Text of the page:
Category Archives: racist thinking

Ceylonese in the Indian Independence League in Malaysia during World War II

Kumar Kirinde, drawing largely on work by PK Balachandran, in ana rticle he has titled as “fighting for Freedom from the British in the 1940s: …,”

Introduction: When the Japanese occupied Malaya and Singapore in 1942, a large number of Indians joined the Indian Independence League (IIL) and the Indian National Army (INA) headed by Subhas Chandra Bose*, the Indian freedom fighter who was striving to free India from the British, in collaboration with the Japanese armed forces.

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Dujuan’s History Lesson for Non-Aboriginal Australians All

Vibeke Venema of BBC News, 6 May 2021, where the title reads “The ‘smart and cheeky’ Aboriginal boy teaching Australia a lesson”

A documentary about a 10-year-old Aboriginal boy’s experience in school, In My Blood It Runs, has reignited a debate about Australia’s failure to give indigenous children a good education and a fair start in life.

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A Chinese Tale: From Surviving the Titanic to Racial Hate in USA

Liu Mengqiu and Cai Xuejiao, in The Sixth Tone, 18 April 2021, where the title runs thus: The Six’ Recounts Tragic Tale of China’s Titanic Survivors,”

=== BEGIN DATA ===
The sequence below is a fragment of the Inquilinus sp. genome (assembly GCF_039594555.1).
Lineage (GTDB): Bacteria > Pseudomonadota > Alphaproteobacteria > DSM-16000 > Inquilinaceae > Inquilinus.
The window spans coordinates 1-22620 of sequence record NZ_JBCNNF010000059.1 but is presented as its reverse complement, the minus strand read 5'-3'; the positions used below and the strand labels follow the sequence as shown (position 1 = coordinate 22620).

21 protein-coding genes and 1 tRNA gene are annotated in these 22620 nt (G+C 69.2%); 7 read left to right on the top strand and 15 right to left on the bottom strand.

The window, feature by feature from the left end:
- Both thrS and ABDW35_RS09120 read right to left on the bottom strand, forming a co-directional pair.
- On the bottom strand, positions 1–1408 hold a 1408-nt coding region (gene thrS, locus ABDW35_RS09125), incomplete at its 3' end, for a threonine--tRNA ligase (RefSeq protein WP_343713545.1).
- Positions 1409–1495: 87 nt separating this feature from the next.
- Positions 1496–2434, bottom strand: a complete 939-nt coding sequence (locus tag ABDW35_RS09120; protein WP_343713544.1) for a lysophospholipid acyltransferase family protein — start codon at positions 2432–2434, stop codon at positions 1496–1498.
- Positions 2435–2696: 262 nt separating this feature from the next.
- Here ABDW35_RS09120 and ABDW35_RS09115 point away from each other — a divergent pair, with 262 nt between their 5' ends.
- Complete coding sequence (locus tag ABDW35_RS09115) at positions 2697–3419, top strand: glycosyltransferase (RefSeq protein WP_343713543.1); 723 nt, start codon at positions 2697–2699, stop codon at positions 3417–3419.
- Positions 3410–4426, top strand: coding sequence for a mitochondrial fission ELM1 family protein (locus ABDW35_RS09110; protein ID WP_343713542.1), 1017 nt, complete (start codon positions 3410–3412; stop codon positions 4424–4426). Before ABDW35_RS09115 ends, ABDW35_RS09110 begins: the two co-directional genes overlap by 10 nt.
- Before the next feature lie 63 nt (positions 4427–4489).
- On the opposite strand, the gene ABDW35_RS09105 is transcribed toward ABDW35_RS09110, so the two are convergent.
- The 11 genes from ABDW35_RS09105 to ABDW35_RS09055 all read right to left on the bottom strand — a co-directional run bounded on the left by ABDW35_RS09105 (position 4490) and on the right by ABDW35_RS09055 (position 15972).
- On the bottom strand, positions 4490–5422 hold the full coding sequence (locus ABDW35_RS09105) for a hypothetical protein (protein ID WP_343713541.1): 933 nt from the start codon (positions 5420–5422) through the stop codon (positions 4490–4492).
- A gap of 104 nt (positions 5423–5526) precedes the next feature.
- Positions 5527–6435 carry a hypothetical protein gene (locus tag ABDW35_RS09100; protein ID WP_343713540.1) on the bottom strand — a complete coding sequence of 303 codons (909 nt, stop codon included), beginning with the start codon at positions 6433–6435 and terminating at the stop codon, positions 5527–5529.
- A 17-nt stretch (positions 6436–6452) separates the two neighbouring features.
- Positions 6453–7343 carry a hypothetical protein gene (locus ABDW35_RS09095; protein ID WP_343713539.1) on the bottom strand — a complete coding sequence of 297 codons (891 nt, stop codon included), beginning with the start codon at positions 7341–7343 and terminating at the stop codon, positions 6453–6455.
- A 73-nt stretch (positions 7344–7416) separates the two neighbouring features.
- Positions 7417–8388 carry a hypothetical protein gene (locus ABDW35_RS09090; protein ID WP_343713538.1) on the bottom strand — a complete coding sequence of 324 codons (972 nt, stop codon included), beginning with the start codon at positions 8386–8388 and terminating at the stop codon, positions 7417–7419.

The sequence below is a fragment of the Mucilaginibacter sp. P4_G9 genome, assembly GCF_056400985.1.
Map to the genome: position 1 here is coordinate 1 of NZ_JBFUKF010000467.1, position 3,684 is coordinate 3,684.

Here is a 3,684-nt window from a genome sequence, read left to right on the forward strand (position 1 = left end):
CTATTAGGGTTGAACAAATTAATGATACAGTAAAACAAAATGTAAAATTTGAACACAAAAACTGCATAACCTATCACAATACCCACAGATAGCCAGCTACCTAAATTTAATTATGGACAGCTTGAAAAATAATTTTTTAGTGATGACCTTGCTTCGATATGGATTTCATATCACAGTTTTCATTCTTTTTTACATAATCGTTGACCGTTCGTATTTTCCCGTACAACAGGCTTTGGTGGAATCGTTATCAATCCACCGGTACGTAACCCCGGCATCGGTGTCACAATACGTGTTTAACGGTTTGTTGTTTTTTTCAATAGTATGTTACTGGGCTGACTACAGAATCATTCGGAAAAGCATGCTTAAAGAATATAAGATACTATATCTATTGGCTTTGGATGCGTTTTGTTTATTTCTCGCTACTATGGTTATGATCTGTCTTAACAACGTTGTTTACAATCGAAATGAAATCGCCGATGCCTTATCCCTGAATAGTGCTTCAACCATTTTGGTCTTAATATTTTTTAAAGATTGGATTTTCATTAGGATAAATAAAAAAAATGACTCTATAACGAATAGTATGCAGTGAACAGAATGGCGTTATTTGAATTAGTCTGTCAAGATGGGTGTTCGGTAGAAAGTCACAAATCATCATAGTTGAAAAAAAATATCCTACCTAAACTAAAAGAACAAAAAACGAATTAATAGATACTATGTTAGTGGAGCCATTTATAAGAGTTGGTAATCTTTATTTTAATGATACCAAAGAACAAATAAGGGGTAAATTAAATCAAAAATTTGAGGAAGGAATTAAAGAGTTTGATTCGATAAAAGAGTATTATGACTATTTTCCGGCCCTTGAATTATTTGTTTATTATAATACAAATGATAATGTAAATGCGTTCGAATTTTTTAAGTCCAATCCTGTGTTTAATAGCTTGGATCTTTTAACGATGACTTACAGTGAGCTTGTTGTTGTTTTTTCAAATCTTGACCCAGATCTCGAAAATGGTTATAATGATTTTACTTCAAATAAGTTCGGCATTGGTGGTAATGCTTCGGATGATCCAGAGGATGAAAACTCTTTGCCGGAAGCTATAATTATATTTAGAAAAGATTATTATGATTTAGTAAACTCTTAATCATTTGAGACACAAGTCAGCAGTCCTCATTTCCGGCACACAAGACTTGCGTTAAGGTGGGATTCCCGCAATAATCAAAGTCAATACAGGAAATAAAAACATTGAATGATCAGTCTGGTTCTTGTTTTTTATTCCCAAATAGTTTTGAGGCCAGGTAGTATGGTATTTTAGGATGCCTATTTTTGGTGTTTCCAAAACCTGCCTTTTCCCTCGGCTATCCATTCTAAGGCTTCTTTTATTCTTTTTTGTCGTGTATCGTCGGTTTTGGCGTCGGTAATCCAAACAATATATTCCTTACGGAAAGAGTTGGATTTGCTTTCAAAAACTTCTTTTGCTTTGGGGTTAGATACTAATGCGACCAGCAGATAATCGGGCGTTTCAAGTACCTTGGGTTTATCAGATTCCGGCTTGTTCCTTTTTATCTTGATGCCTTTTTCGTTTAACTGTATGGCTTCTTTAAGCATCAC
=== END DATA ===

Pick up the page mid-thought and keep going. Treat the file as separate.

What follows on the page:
The story of how the survivors received a racist response in the U.S. is prompting viewers to reflect on China’s rise. During the editing of “Titanic,” the 1997 blockbuster about the ship’s fated maiden voyage in April 1912, a scene of a Chinese man laying on a door, floating in the ocean and awaiting rescue, was left on the cutting room floor.

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Facing Religious Zealots: Easter Sunday 21/4 Placed in a Global Conetxt

  Darini Rajasingham-Senanayake, in .. where the ttile runs thus “Geopolitics Of The Easter Attacks: The Weaponization Of Religion Amid Hybrid War”

“We have met the enemy and he is us” — Walt Kelly from Pogo Comics, quoted in “The ISIS is US: the shocking truth behind the Army of Terror”[1]

“Crime is a form of communication that is both complex and fascinating as it is always characterized by a relationship that can be established between elements present and something absent, or yet to be discovered…Investigating a crime and trying to prevent recurrence means evaluating every possible voluntary and involuntary message left by an author..”[2]

https://www.aljazeera.com/news/2021/3/7/sri-lanka-catholics-demand-justice-for-easter-bombing-victims